11-24-2008, 09:01 AM
I found an ebay site where I can get 3 -12v grain of wheat incandescent globes rated at 68mA but I also found a US shop (http://www.allspectrum.com/store/product_info.php?products_id=166&osCsid=0f65c71ce9d1ad5e8251322110984344) selling 6v globes rated at 200mA and 50,000 hour life. My question is, would I get more value out of the 200mA globe over the 68mA? The 200mA globe is around twice the price taking shipping into account. What are you guys using?


David Withers
11-25-2008, 12:52 AM
you have no worries about heat with bulbs of this size.

hey kennair, the bulbs on the site you linked to are too big mate.

they have to be 2mm in diameter max. this brings the length back to say...3-4mm.

11-25-2008, 03:12 AM
Thanks David,

I've gone with the ebay globes which are smaller.


12-01-2008, 01:38 PM
Hey guys this is what i do when back lighting.

For example, If i was to make a small panel, i do this:

All panels designed on a design program, and printed on high grade thin card and then printed from a high quality laser black and white printer (no colors in my panels) All text on the panels is WHITE.

Once my panel is printed i place just infront of a dim light to see what is backlit and decide if i want to back light it or not, all WHITE areas on the card are available to be lit. So all my text i.e. FLAPS is now backlightable.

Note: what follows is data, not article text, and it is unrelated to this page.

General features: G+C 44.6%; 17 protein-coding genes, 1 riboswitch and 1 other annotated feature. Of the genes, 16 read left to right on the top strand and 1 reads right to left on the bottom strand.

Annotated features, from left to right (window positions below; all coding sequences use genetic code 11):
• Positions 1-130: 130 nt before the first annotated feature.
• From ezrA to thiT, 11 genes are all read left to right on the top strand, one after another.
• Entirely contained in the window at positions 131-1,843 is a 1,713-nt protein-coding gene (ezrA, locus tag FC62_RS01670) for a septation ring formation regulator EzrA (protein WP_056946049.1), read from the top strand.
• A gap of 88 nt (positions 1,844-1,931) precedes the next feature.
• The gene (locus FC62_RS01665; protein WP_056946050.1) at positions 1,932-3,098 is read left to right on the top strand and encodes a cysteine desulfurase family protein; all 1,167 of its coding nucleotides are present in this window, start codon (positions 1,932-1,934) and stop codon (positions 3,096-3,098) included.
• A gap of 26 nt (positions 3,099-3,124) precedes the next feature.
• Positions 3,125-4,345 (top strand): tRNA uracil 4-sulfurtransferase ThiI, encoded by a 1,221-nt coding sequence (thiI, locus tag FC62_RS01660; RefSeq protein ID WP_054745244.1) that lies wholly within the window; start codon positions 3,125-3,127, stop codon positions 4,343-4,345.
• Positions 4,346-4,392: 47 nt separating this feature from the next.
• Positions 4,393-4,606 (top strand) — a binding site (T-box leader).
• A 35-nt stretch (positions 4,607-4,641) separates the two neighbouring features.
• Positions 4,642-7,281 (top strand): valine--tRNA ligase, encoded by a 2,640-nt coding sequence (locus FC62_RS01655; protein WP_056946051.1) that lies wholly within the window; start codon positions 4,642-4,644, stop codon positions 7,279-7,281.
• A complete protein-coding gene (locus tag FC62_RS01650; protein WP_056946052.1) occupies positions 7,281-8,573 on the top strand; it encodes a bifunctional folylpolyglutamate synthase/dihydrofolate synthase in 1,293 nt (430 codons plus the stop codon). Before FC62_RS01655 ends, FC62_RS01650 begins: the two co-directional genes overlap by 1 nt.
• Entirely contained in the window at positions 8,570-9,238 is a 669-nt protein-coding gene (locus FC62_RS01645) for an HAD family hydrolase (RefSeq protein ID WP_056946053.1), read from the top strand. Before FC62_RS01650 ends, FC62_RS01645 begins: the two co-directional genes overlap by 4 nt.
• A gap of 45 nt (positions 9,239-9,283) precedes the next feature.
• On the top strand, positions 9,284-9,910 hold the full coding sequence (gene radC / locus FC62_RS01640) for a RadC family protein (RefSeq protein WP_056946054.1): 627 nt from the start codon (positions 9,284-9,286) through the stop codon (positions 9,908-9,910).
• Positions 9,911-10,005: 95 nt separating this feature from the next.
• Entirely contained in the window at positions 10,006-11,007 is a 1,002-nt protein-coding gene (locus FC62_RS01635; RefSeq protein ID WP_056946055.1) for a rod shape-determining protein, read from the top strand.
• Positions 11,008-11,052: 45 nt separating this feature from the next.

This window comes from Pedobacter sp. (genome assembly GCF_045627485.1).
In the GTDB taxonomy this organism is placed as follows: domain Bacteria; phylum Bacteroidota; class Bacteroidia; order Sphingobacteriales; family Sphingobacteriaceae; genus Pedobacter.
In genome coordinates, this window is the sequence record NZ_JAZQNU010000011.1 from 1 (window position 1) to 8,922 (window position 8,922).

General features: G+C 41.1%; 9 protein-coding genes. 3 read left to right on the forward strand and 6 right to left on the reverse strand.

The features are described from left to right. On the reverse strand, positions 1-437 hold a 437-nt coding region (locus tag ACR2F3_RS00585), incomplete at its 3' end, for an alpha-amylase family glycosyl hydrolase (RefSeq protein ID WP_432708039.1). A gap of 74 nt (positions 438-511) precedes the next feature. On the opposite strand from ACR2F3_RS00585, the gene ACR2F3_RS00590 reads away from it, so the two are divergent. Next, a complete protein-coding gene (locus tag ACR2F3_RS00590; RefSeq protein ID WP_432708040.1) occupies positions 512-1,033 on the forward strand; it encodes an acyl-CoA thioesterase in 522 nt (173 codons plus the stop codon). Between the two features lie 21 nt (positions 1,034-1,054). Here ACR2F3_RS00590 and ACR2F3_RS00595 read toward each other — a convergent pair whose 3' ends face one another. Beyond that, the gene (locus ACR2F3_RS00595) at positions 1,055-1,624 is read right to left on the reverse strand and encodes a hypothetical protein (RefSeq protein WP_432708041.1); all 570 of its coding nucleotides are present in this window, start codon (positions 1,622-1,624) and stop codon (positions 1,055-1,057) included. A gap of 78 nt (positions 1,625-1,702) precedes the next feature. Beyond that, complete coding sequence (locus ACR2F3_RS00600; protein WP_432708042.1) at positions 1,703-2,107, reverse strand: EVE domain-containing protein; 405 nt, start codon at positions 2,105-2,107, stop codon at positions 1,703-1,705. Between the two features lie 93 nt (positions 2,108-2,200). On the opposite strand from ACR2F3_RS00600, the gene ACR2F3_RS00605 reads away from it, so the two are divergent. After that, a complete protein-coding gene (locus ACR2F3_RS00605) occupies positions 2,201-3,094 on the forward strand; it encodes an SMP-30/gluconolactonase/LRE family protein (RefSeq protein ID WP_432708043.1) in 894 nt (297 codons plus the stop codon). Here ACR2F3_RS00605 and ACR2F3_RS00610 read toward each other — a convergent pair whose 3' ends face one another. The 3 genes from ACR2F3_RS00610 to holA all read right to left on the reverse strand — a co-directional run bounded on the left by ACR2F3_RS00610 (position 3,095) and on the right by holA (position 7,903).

All my panels are made from 3mm hardboard, a template of my panel is glued to the hardboard and then the areas i want backlit are cut out, so if you wanted 'flaps' lit up then you would cut out the perimeter of the word 'flaps', once all your cut outs are done then, i glue the official template to the hardboard template and then laminate with a non gloss thin laminate sheet, so now i have a sandwich effect, i now have the hardboard with the cutouts, the template (no cutouts) and the laminate (which makes the panel identical to the real thing).

I then place a flat white LED behind the text to be uplit (in the cutout) and wire up all the LEDs to a switch in my avionics panel, which now means that i have an uplit panel at the flick of 1 switch.

Many of you may not like my idea, but for the people like me that havent got alot of money to be spent on alloy panels from cnc cutting people then this idea is perfect, cheap and highly effective, and its also fun to do, my panels are as good as anyone elses just that they are not made from alloy or metal!

When my panel is complete that im building now, i will be happy to upload some pictures for you (for those interested in my idea).

Maybe this idea has been done along time ago but i thought id mention it, as i discovered my idea by mistake by leaving a photo on top of my internet router that had LED's flashin and noticed the LEDs 'lighting' up my white areas of the photo, in which i transfered that priciple to my panels and gave panel building a whole new fun dimension of building for me!

Alex J